'Jackie Brown' Prequel: John Hawkes, Mos Def Team For Elmore Leonard Adaptation, 'Switch'
The list of underrated Quentin Tarantino movies starts and ends with "Jackie Brown." Released in 1997, "Brown" was Tarantino's follow-up to the industry changing work he did in "Pulp Fiction," and a decidedly different affair. Contemplative and slow instead of brusque and face-paced, "Jackie Brown" included many Tarantino hallmarks -- sharp dialogue, cool soundtrack choices, Samuel L. Jackson -- but perhaps surprised some because of its maturity. After all, the film focuses on an aging flight attendent (Pam Grier) and the aging bail bondsman (Robert Forster) who she falls in love with. There's also a gangster and his hoodrat friend (Samuel L. Jackson and Robert De Niro) involved in the story, and though both meet an untimely end in "Jackie Brown" (movie's been out for almost 15 years, get over the spoilers), it appears they'll be back in the near future.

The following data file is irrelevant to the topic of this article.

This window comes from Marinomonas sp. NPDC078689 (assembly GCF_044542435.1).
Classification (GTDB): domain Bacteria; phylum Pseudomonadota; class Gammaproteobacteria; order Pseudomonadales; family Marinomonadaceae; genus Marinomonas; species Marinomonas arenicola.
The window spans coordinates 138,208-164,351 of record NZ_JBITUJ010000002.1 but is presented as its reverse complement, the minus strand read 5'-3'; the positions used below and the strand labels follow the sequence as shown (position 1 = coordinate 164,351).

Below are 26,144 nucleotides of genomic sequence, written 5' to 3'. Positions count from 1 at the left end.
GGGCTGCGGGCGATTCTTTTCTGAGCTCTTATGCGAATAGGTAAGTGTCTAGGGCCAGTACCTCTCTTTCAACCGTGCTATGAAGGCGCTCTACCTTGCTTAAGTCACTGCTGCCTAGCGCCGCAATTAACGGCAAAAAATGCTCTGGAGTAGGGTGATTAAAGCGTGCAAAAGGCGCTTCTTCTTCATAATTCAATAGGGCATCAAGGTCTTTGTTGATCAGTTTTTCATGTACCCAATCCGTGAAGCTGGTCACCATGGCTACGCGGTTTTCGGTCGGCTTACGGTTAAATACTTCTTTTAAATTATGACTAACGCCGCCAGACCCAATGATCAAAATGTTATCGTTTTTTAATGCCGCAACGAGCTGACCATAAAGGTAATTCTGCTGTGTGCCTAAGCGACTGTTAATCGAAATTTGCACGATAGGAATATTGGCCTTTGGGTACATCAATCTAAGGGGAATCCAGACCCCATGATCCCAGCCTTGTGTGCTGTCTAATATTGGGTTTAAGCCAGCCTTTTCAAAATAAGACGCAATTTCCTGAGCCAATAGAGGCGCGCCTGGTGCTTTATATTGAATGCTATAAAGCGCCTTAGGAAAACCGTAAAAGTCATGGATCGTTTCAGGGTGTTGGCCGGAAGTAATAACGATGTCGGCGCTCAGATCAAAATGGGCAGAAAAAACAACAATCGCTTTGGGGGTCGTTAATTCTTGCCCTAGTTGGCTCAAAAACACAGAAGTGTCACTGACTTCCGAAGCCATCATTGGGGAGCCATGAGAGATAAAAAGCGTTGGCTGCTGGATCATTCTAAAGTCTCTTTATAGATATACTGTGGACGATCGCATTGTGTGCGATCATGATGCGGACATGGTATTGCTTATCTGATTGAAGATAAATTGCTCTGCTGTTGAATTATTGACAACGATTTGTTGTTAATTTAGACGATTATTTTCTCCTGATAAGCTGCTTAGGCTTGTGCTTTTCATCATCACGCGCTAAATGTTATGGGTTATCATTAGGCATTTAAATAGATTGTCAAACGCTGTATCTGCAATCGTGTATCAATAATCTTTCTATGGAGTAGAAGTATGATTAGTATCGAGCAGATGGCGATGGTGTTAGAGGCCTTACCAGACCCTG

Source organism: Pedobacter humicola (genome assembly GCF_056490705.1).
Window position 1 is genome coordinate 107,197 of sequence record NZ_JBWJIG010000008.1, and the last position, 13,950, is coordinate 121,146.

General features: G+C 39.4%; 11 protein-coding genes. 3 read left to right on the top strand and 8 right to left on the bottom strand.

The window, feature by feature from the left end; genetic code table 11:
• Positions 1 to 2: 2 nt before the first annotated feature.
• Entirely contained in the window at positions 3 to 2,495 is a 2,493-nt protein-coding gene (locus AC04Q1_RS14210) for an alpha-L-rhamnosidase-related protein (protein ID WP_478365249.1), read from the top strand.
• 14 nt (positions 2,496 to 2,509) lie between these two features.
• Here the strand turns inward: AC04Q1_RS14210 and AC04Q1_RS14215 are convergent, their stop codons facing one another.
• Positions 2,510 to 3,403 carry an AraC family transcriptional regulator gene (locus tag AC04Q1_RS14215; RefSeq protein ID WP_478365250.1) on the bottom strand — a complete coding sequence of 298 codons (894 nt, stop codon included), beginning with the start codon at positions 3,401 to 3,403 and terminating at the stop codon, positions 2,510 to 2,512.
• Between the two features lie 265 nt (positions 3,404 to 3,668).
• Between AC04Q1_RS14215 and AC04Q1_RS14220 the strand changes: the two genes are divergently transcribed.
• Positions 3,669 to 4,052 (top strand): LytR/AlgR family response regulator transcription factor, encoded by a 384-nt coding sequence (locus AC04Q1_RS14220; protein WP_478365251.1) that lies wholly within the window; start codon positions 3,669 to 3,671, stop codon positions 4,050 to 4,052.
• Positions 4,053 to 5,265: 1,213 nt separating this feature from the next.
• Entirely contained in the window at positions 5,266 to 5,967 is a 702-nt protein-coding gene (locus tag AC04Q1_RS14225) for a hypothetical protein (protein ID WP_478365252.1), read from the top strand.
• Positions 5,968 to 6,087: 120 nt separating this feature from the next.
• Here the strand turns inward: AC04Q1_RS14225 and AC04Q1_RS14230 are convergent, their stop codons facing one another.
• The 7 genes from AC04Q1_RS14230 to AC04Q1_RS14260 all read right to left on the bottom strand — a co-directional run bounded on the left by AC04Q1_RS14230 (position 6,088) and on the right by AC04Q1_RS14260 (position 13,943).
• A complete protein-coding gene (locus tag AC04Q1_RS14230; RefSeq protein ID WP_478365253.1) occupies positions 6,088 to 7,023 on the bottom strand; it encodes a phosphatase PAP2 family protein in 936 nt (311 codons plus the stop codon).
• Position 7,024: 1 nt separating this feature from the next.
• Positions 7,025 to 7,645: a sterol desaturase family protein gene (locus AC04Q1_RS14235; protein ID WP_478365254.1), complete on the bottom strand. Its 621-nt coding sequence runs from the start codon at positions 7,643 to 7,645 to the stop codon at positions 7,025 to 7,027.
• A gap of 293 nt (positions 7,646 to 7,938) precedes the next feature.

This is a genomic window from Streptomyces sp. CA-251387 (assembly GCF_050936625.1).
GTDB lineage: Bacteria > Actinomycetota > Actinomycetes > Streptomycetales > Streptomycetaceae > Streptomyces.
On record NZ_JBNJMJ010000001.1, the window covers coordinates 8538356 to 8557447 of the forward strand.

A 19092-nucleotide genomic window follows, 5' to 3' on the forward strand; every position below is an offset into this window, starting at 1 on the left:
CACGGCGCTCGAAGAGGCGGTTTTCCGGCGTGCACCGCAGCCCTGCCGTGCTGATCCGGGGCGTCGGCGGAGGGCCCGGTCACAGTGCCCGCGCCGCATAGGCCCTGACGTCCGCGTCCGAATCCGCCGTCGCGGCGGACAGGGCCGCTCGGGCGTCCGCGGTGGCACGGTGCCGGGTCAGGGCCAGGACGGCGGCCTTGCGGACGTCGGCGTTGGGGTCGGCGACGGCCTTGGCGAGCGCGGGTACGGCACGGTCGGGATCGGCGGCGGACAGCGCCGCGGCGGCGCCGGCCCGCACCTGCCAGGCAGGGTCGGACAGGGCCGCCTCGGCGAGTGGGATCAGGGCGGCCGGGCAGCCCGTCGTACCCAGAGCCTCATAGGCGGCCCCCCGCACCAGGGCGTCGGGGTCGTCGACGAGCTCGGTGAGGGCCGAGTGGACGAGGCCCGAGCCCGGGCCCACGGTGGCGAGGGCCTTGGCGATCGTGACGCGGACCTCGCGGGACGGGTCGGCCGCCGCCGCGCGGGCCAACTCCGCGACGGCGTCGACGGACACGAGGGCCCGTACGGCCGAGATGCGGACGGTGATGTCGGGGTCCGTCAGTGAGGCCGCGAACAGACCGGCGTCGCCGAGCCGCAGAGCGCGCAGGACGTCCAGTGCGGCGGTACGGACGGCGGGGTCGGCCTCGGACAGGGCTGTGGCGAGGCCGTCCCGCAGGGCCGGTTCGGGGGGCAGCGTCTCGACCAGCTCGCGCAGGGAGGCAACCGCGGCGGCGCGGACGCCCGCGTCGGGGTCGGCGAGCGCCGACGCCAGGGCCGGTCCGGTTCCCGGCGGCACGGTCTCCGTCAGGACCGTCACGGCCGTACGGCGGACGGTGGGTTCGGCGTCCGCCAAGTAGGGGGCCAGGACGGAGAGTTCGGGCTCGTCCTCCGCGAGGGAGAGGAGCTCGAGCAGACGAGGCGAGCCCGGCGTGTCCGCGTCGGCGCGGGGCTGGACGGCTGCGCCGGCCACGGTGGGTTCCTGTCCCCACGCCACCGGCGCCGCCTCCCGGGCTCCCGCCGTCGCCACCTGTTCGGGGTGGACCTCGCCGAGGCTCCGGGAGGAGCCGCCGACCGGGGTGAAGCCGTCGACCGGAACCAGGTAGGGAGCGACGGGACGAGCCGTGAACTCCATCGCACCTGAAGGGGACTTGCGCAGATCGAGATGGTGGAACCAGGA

Variety reports that Mos Def and John Hawkes will take on the roles of Ordell Robbie (Jackson) and Louis Gara (De Niro), respectively, in "Switch," a prequel of sorts to "Jackie Brown." The film, from writer-director Dan Schechter, will be based on Elmore Leonard's novel "The Switch," a prequel to his earlier novel "Rum Punch," which was the basis for Tarantino's "Jackie Brown" script. "Switch" will take place 15 years before the events in the Tarantino film.
The casting of Hawkes -- famous for his creeptastic indie roles in "Winter's Bone" and "Martha Marcy May Marlene" -- as a younger De Niro seems particular inspired, if only because the acclaimed actor often exhibits similar facial hair to the kind De Niro wears in "Jackie Brown." If only Tarantino was onboard to direct, you could get really excited about this one. As Ordell says in "Brown," accept no substitutes.
Filming is scheduled to start in May, meaning "Switch" could be in theaters as soon as 2013. While you wait with baited breath for that, watch the original trailer for "Jackie Brown" below, which is just about the best trailer ever. (Either that, or cue up "Across 110th Street" for the umpteenth time.)
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